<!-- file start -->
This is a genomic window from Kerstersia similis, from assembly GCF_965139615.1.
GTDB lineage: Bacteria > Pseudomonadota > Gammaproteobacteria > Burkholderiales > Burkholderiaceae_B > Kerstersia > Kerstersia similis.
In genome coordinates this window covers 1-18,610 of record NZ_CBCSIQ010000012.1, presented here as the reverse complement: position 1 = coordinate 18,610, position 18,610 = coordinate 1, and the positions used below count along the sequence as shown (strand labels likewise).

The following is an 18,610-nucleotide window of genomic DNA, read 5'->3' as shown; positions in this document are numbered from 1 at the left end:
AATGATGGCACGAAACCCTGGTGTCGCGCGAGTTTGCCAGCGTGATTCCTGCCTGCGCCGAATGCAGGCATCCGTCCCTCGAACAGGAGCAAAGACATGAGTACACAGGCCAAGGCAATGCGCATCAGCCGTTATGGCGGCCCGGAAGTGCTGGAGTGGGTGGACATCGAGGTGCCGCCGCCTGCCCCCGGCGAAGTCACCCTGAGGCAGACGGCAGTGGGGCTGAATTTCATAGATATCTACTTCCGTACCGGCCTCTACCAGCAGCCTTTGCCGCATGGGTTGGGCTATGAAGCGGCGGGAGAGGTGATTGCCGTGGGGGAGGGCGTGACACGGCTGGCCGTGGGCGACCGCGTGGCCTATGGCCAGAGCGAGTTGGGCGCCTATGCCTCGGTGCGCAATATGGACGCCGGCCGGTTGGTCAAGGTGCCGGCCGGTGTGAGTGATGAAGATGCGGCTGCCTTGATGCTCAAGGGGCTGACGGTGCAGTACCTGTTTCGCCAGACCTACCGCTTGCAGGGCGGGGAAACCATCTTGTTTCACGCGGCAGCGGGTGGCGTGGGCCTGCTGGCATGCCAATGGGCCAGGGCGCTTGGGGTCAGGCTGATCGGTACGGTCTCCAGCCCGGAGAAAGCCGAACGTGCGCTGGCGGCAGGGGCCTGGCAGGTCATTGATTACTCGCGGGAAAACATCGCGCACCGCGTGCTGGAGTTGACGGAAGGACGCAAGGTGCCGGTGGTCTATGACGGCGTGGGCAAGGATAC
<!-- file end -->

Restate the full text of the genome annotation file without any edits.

This is a genomic window from Kerstersia similis, from assembly GCF_965139615.1.
GTDB lineage: Bacteria > Pseudomonadota > Gammaproteobacteria > Burkholderiales > Burkholderiaceae_B > Kerstersia > Kerstersia similis.
In genome coordinates this window covers 1-18,610 of record NZ_CBCSIQ010000012.1, presented here as the reverse complement: position 1 = coordinate 18,610, position 18,610 = coordinate 1, and the positions used below count along the sequence as shown (strand labels likewise).

The following is an 18,610-nucleotide window of genomic DNA, read 5'->3' as shown; positions in this document are numbered from 1 at the left end:
AATGATGGCACGAAACCCTGGTGTCGCGCGAGTTTGCCAGCGTGATTCCTGCCTGCGCCGAATGCAGGCATCCGTCCCTCGAACAGGAGCAAAGACATGAGTACACAGGCCAAGGCAATGCGCATCAGCCGTTATGGCGGCCCGGAAGTGCTGGAGTGGGTGGACATCGAGGTGCCGCCGCCTGCCCCCGGCGAAGTCACCCTGAGGCAGACGGCAGTGGGGCTGAATTTCATAGATATCTACTTCCGTACCGGCCTCTACCAGCAGCCTTTGCCGCATGGGTTGGGCTATGAAGCGGCGGGAGAGGTGATTGCCGTGGGGGAGGGCGTGACACGGCTGGCCGTGGGCGACCGCGTGGCCTATGGCCAGAGCGAGTTGGGCGCCTATGCCTCGGTGCGCAATATGGACGCCGGCCGGTTGGTCAAGGTGCCGGCCGGTGTGAGTGATGAAGATGCGGCTGCCTTGATGCTCAAGGGGCTGACGGTGCAGTACCTGTTTCGCCAGACCTACCGCTTGCAGGGCGGGGAAACCATCTTGTTTCACGCGGCAGCGGGTGGCGTGGGCCTGCTGGCATGCCAATGGGCCAGGGCGCTTGGGGTCAGGCTGATCGGTACGGTCTCCAGCCCGGAGAAAGCCGAACGTGCGCTGGCGGCAGGGGCCTGGCAGGTCATTGATTACTCGCGGGAAAACATCGCGCACCGCGTGCTGGAGTTGACGGAAGGACGCAAGGTGCCGGTGGTCTATGACGGCGTGGGCAAGGATAC